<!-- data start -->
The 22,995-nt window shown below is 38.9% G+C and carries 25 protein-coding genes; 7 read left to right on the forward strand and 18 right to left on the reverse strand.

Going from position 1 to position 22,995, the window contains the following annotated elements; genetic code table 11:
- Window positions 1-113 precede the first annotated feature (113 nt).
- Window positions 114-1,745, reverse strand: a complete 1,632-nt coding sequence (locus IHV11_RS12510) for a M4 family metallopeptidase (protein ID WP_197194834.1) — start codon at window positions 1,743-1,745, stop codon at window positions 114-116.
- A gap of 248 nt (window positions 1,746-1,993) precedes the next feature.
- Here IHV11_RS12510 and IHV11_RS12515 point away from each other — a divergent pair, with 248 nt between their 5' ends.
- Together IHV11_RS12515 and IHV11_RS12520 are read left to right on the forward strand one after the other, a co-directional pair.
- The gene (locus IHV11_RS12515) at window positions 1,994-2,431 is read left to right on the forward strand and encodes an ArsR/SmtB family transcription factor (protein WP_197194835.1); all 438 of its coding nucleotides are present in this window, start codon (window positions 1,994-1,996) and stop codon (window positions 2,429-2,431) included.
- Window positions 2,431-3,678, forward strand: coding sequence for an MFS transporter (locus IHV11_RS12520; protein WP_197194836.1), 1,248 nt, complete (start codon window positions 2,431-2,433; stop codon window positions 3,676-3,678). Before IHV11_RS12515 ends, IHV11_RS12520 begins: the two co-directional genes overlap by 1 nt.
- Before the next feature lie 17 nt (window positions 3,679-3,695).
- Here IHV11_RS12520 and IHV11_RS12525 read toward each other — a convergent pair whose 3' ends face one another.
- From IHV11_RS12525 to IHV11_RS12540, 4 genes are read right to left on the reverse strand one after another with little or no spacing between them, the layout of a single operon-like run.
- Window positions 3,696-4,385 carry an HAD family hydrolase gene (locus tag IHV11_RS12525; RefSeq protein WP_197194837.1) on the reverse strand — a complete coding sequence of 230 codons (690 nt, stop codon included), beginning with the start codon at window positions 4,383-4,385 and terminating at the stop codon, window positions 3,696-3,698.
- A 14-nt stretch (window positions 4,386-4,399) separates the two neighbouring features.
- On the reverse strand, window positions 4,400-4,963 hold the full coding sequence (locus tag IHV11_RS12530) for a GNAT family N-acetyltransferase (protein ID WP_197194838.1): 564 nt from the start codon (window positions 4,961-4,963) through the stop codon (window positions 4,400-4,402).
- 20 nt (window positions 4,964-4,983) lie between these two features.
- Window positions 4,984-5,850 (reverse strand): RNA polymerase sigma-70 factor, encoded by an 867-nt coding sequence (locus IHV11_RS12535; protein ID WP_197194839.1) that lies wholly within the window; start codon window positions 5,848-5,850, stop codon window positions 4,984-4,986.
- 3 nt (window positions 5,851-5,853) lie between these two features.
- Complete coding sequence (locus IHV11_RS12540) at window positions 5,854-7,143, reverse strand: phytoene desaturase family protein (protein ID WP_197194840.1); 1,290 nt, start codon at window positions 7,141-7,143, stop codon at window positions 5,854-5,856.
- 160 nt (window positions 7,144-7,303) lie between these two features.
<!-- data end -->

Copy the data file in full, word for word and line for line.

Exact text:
The 22,995-nt window shown below is 38.9% G+C and carries 25 protein-coding genes; 7 read left to right on the forward strand and 18 right to left on the reverse strand.

Going from position 1 to position 22,995, the window contains the following annotated elements; genetic code table 11:
- Window positions 1-113 precede the first annotated feature (113 nt).
- Window positions 114-1,745, reverse strand: a complete 1,632-nt coding sequence (locus IHV11_RS12510) for a M4 family metallopeptidase (protein ID WP_197194834.1) — start codon at window positions 1,743-1,745, stop codon at window positions 114-116.
- A gap of 248 nt (window positions 1,746-1,993) precedes the next feature.
- Here IHV11_RS12510 and IHV11_RS12515 point away from each other — a divergent pair, with 248 nt between their 5' ends.
- Together IHV11_RS12515 and IHV11_RS12520 are read left to right on the forward strand one after the other, a co-directional pair.
- The gene (locus IHV11_RS12515) at window positions 1,994-2,431 is read left to right on the forward strand and encodes an ArsR/SmtB family transcription factor (protein WP_197194835.1); all 438 of its coding nucleotides are present in this window, start codon (window positions 1,994-1,996) and stop codon (window positions 2,429-2,431) included.
- Window positions 2,431-3,678, forward strand: coding sequence for an MFS transporter (locus IHV11_RS12520; protein WP_197194836.1), 1,248 nt, complete (start codon window positions 2,431-2,433; stop codon window positions 3,676-3,678). Before IHV11_RS12515 ends, IHV11_RS12520 begins: the two co-directional genes overlap by 1 nt.
- Before the next feature lie 17 nt (window positions 3,679-3,695).
- Here IHV11_RS12520 and IHV11_RS12525 read toward each other — a convergent pair whose 3' ends face one another.
- From IHV11_RS12525 to IHV11_RS12540, 4 genes are read right to left on the reverse strand one after another with little or no spacing between them, the layout of a single operon-like run.
- Window positions 3,696-4,385 carry an HAD family hydrolase gene (locus tag IHV11_RS12525; RefSeq protein WP_197194837.1) on the reverse strand — a complete coding sequence of 230 codons (690 nt, stop codon included), beginning with the start codon at window positions 4,383-4,385 and terminating at the stop codon, window positions 3,696-3,698.
- A 14-nt stretch (window positions 4,386-4,399) separates the two neighbouring features.
- On the reverse strand, window positions 4,400-4,963 hold the full coding sequence (locus tag IHV11_RS12530) for a GNAT family N-acetyltransferase (protein ID WP_197194838.1): 564 nt from the start codon (window positions 4,961-4,963) through the stop codon (window positions 4,400-4,402).
- 20 nt (window positions 4,964-4,983) lie between these two features.
- Window positions 4,984-5,850 (reverse strand): RNA polymerase sigma-70 factor, encoded by an 867-nt coding sequence (locus IHV11_RS12535; protein ID WP_197194839.1) that lies wholly within the window; start codon window positions 5,848-5,850, stop codon window positions 4,984-4,986.
- 3 nt (window positions 5,851-5,853) lie between these two features.
- Complete coding sequence (locus IHV11_RS12540) at window positions 5,854-7,143, reverse strand: phytoene desaturase family protein (protein ID WP_197194840.1); 1,290 nt, start codon at window positions 7,141-7,143, stop codon at window positions 5,854-5,856.
- 160 nt (window positions 7,144-7,303) lie between these two features.